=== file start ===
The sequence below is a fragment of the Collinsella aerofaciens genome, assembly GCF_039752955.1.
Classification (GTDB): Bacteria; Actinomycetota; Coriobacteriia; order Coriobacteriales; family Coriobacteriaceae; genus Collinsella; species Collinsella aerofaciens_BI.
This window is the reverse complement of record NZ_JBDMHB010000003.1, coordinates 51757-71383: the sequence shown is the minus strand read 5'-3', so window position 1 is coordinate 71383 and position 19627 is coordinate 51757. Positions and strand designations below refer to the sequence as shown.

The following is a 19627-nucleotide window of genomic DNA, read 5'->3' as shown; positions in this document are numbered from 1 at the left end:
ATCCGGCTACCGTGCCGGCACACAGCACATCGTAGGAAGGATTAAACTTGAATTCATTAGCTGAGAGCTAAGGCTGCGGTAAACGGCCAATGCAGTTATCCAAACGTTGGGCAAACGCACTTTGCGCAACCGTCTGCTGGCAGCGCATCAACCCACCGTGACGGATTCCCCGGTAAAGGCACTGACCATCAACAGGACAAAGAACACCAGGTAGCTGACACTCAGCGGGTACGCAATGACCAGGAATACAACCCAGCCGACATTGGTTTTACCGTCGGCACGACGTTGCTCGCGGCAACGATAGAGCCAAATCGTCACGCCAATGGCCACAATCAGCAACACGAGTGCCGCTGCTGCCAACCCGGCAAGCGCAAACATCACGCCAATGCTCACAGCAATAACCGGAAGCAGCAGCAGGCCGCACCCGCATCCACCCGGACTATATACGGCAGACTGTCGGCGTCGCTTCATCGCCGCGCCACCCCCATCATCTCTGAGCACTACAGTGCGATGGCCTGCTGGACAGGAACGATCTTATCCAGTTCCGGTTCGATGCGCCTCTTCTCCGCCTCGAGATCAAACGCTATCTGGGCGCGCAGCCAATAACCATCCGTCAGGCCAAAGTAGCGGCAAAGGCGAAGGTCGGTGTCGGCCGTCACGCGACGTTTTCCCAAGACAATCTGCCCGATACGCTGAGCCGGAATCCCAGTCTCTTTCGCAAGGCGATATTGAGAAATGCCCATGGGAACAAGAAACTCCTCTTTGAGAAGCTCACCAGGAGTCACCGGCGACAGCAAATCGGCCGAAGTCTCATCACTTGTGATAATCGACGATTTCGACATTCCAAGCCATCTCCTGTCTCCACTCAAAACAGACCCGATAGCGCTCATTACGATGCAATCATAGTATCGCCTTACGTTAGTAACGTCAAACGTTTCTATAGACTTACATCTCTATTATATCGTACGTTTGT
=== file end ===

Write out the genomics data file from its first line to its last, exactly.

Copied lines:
The sequence below is a fragment of the Collinsella aerofaciens genome, assembly GCF_039752955.1.
Classification (GTDB): Bacteria; Actinomycetota; Coriobacteriia; order Coriobacteriales; family Coriobacteriaceae; genus Collinsella; species Collinsella aerofaciens_BI.
This window is the reverse complement of record NZ_JBDMHB010000003.1, coordinates 51757-71383: the sequence shown is the minus strand read 5'-3', so window position 1 is coordinate 71383 and position 19627 is coordinate 51757. Positions and strand designations below refer to the sequence as shown.

The following is a 19627-nucleotide window of genomic DNA, read 5'->3' as shown; positions in this document are numbered from 1 at the left end:
ATCCGGCTACCGTGCCGGCACACAGCACATCGTAGGAAGGATTAAACTTGAATTCATTAGCTGAGAGCTAAGGCTGCGGTAAACGGCCAATGCAGTTATCCAAACGTTGGGCAAACGCACTTTGCGCAACCGTCTGCTGGCAGCGCATCAACCCACCGTGACGGATTCCCCGGTAAAGGCACTGACCATCAACAGGACAAAGAACACCAGGTAGCTGACACTCAGCGGGTACGCAATGACCAGGAATACAACCCAGCCGACATTGGTTTTACCGTCGGCACGACGTTGCTCGCGGCAACGATAGAGCCAAATCGTCACGCCAATGGCCACAATCAGCAACACGAGTGCCGCTGCTGCCAACCCGGCAAGCGCAAACATCACGCCAATGCTCACAGCAATAACCGGAAGCAGCAGCAGGCCGCACCCGCATCCACCCGGACTATATACGGCAGACTGTCGGCGTCGCTTCATCGCCGCGCCACCCCCATCATCTCTGAGCACTACAGTGCGATGGCCTGCTGGACAGGAACGATCTTATCCAGTTCCGGTTCGATGCGCCTCTTCTCCGCCTCGAGATCAAACGCTATCTGGGCGCGCAGCCAATAACCATCCGTCAGGCCAAAGTAGCGGCAAAGGCGAAGGTCGGTGTCGGCCGTCACGCGACGTTTTCCCAAGACAATCTGCCCGATACGCTGAGCCGGAATCCCAGTCTCTTTCGCAAGGCGATATTGAGAAATGCCCATGGGAACAAGAAACTCCTCTTTGAGAAGCTCACCAGGAGTCACCGGCGACAGCAAATCGGCCGAAGTCTCATCACTTGTGATAATCGACGATTTCGACATTCCAAGCCATCTCCTGTCTCCACTCAAAACAGACCCGATAGCGCTCATTACGATGCAATCATAGTATCGCCTTACGTTAGTAACGTCAAACGTTTCTATAGACTTACATCTCTATTATATCGTACGTTTGT